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Local News / Technology

Friday, 13 June, 2008 2:57 AM

The Computer Industry is Changing, Michael Dell says

PHOTO BY JASON RZUCIDLO / ©AMERICAJR.com

Michael Dell at the Detroit Economic Club on June 10, 2008.

by Garrett Godwin
ggodwin82@yahoo.com

Michael Dell: Part Two Video

Michael Dell: Part Three Video

Michael Dell: Part Four Video

"You have to embrace change; what choice do you have?" - Michael Dell, 43

Dell has been known as the brand to buy for a company. Now, it's changing to be friendly in order to attract younger demographics. "There's a slowdown in the economy," stated Board of Directors' chairman and CEO Michael Dell at yesterday's meeting at the MGM Grand Hotel in downtown Detroit, hosted by the Detroit Economic Club.

"However, we should remember that half of the world's wealth belongs to the United States. Somewhere in the middle, there'll be new ideas and new products." Those "new ideas" and "new products" that the company will be involved in include the Dell 500, which is a 9-inch notebook that is doing well in China. It will be coming out later this year in the U.S.

"We've taken a different approach by making things simple, not complex," Michael said. Turning to technology, he commented, is a way to increase productivity in business companies. "Technology", Michael continued, "is a massive dose for productivity, and companies are using it to restructure and rebuild. As a computer industry, we can see our customers do amazing things our products."

Michael founded the company named after him in 1984 when he was just 19 years old. He only had $1,000 but had an unprecedented idea with, according to Free Press tech and video columnist Mike Wendland (also the moderator of the meeting), "a revoluntionary data". And it wasn't even the mid-1990s -- the birth of the Internet, which "was a rocket fuel" for Dell. But now, how can Dell connect to billions to people that's not connected to the Web in 2008?

"One of our greatest strengths", Michael responded, "is to listen and be in tune with our customers." For instance, there's Ideastorm (www.ideastorm.com), where customers post ideas online and discuss whether they like them or not. As a company with "big ears", Dell will continue to push the envelope and put out devices so people "can hook up".

"It's just the beginning" Michael answers. "The industry is in its formative years. It is in its early years [due to productivity] ... We're kind of entering this connective era, and we still have a long way to go. We got some challenges to attend to."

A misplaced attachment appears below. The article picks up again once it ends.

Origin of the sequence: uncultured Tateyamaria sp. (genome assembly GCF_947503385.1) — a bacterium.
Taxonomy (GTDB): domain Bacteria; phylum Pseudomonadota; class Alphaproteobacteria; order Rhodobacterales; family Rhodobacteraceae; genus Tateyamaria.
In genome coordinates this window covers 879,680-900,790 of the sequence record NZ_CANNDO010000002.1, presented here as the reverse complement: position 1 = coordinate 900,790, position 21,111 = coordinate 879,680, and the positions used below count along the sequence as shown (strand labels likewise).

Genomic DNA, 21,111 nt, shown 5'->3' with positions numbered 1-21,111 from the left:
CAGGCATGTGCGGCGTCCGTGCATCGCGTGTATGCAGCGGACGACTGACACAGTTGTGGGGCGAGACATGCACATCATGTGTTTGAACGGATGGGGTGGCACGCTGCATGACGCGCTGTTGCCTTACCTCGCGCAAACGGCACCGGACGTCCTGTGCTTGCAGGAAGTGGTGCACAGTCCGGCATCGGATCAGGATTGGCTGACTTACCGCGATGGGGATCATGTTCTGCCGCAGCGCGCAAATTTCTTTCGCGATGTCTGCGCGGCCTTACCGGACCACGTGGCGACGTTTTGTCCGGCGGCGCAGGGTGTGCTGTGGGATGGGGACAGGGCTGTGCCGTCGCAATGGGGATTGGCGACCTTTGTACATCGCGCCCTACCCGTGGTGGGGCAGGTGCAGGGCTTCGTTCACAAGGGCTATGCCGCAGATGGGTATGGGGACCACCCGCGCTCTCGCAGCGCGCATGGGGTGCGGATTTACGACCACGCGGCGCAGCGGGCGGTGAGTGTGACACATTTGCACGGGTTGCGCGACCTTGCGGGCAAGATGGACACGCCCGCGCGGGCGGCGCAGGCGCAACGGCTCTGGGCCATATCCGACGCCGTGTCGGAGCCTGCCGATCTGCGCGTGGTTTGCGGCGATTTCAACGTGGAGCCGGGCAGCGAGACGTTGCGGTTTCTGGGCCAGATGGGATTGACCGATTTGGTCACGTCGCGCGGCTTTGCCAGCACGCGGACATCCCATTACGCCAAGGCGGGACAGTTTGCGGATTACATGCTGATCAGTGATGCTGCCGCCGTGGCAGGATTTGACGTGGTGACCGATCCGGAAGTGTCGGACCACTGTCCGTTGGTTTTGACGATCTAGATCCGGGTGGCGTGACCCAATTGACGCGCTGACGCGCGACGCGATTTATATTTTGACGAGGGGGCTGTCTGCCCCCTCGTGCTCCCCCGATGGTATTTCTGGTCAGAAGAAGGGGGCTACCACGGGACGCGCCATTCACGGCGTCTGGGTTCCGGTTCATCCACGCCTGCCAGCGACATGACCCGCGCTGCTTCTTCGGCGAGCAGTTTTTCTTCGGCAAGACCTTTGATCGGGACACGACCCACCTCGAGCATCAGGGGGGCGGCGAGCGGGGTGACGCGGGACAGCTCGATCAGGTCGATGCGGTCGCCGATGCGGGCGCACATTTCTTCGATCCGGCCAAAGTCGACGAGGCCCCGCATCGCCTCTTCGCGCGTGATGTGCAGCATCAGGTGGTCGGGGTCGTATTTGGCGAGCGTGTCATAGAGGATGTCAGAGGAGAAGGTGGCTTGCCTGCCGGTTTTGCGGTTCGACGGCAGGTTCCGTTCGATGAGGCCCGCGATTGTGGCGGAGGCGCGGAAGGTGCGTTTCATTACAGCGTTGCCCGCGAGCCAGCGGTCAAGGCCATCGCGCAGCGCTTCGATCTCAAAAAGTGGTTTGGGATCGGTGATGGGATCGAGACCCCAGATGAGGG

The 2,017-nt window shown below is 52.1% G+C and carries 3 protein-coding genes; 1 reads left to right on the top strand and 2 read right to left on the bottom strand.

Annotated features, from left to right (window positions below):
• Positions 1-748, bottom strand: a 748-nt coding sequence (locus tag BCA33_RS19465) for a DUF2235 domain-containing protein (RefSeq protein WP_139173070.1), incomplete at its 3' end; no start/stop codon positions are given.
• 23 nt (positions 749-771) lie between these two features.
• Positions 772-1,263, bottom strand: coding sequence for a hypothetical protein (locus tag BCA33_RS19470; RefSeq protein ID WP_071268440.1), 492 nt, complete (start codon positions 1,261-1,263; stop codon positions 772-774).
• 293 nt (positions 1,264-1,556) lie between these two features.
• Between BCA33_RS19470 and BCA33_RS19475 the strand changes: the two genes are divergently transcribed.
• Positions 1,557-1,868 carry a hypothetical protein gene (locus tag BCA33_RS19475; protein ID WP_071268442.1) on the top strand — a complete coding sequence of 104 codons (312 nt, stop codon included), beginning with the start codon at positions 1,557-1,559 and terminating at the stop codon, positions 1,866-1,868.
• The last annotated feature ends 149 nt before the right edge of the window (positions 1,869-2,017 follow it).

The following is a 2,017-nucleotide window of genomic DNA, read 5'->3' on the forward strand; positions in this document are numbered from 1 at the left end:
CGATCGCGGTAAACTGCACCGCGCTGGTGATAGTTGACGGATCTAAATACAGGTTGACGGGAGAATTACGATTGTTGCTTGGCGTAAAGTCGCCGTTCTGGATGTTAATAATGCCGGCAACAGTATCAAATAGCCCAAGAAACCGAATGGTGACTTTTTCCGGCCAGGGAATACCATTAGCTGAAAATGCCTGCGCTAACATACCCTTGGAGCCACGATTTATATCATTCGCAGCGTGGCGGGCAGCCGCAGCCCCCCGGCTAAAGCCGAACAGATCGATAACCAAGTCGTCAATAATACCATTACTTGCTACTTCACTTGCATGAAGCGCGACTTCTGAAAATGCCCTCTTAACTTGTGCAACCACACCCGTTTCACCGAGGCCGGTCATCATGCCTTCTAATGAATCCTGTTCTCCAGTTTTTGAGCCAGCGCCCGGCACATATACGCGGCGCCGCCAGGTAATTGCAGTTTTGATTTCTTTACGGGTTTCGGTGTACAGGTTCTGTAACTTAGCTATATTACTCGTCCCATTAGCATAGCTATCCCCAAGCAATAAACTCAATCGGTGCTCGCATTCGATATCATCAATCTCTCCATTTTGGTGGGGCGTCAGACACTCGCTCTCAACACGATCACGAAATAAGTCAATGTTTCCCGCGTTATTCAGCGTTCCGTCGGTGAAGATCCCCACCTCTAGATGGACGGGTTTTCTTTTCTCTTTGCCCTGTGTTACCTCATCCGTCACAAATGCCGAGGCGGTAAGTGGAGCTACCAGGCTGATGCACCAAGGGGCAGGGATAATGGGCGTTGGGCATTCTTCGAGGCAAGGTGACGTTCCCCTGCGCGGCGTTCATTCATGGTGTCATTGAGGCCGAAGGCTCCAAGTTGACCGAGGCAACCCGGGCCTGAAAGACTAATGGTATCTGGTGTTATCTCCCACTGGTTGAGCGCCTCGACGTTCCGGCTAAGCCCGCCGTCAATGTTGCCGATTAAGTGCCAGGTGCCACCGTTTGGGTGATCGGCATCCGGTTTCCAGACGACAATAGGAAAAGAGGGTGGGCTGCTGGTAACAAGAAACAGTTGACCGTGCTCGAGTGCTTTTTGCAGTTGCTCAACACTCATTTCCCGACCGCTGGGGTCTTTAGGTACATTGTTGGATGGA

The presiding officer was Jeffrey Bergeron, office managing partner, Ernst & Young LLP.

 

AmericaJR.com's Jason Rzucidlo had the opportunity to ask Michael Dell three questions:

Q: What's the one accomplishment that you're most proud of?

A: "I'm very proud as a father. I've got four great kids. Something i'm working on in my life, I mentioned earlier, our foundation. We started out foundation almost 10 years ago and they've done a number of great things in addition to what we've done at Dell. We've got some big goals. We'd like to figure out how to make a bigger impact with our foundation."

Q: At the age of 15, you took apart an Apple II and rebuilt it. What made you do it? Describe the experience.

A: "I was kinda fascinated with machines that could do mathematical calculations. I saved up my money and bought a computer. Took it apart to see how it worked. Wanted to understand every chip, every circuit, every piece of it and see exactly how the thing works. That's how it got me interested in the details of how computer engineering worked."

Q: Apparently, you are a movie star now. You are appearing in a film soon?

A: "That's a real stretch there. Not really sure it's worth mentioning. This is a cameo appearance in a small cult film. In Austin about a sno cone stand. I'm not sure I call that quite movie star status."

 


PHOTO BY JASON RZUCIDLO / ©AMERICAJR.com

Presiding Officer Jeffrey Bergeron, Moderator Mike Wendland and Michael Dell, Chairman & CEO of Dell Inc.

 

PHOTO BY JASON RZUCIDLO / ©AMERICAJR.com

Wendland is a Technology & Video Columnist for the Detroit Free Press.

 

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